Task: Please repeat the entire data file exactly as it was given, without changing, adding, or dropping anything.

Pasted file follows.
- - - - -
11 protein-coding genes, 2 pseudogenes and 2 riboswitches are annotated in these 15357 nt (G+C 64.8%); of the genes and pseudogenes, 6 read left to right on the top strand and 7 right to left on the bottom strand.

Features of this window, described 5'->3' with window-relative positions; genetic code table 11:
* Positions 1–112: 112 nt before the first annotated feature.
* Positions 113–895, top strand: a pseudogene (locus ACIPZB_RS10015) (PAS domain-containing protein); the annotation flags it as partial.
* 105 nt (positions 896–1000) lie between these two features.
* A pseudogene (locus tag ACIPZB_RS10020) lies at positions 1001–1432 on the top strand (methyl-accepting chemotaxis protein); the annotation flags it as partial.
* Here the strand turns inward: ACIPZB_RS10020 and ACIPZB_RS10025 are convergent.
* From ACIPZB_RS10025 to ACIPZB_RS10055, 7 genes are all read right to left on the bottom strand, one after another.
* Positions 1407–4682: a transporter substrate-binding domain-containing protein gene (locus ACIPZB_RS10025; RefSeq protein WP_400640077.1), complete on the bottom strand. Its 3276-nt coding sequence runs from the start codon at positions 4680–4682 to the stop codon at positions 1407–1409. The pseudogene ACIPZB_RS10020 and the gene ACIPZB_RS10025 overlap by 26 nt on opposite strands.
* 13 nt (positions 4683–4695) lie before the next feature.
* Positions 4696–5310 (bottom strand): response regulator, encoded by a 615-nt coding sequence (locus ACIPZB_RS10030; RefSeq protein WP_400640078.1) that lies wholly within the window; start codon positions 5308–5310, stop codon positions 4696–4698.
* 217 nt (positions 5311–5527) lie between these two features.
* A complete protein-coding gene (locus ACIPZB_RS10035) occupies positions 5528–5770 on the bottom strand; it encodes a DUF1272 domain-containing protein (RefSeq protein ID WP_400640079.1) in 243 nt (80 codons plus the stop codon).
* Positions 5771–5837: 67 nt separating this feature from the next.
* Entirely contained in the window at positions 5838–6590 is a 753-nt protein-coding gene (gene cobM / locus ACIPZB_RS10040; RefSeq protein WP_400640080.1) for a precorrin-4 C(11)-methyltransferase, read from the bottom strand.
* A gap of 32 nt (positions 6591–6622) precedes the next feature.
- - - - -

11 protein-coding genes, 2 pseudogenes and 2 riboswitches are annotated in these 15357 nt (G+C 64.8%); of the genes and pseudogenes, 6 read left to right on the top strand and 7 right to left on the bottom strand.

Features of this window, described 5'->3' with window-relative positions; genetic code table 11:
* Positions 1–112: 112 nt before the first annotated feature.
* Positions 113–895, top strand: a pseudogene (locus ACIPZB_RS10015) (PAS domain-containing protein); the annotation flags it as partial.
* 105 nt (positions 896–1000) lie between these two features.
* A pseudogene (locus tag ACIPZB_RS10020) lies at positions 1001–1432 on the top strand (methyl-accepting chemotaxis protein); the annotation flags it as partial.
* Here the strand turns inward: ACIPZB_RS10020 and ACIPZB_RS10025 are convergent.
* From ACIPZB_RS10025 to ACIPZB_RS10055, 7 genes are all read right to left on the bottom strand, one after another.
* Positions 1407–4682: a transporter substrate-binding domain-containing protein gene (locus ACIPZB_RS10025; RefSeq protein WP_400640077.1), complete on the bottom strand. Its 3276-nt coding sequence runs from the start codon at positions 4680–4682 to the stop codon at positions 1407–1409. The pseudogene ACIPZB_RS10020 and the gene ACIPZB_RS10025 overlap by 26 nt on opposite strands.
* 13 nt (positions 4683–4695) lie before the next feature.
* Positions 4696–5310 (bottom strand): response regulator, encoded by a 615-nt coding sequence (locus ACIPZB_RS10030; RefSeq protein WP_400640078.1) that lies wholly within the window; start codon positions 5308–5310, stop codon positions 4696–4698.
* 217 nt (positions 5311–5527) lie between these two features.
* A complete protein-coding gene (locus ACIPZB_RS10035) occupies positions 5528–5770 on the bottom strand; it encodes a DUF1272 domain-containing protein (RefSeq protein ID WP_400640079.1) in 243 nt (80 codons plus the stop codon).
* Positions 5771–5837: 67 nt separating this feature from the next.
* Entirely contained in the window at positions 5838–6590 is a 753-nt protein-coding gene (gene cobM / locus ACIPZB_RS10040; RefSeq protein WP_400640080.1) for a precorrin-4 C(11)-methyltransferase, read from the bottom strand.
* A gap of 32 nt (positions 6591–6622) precedes the next feature.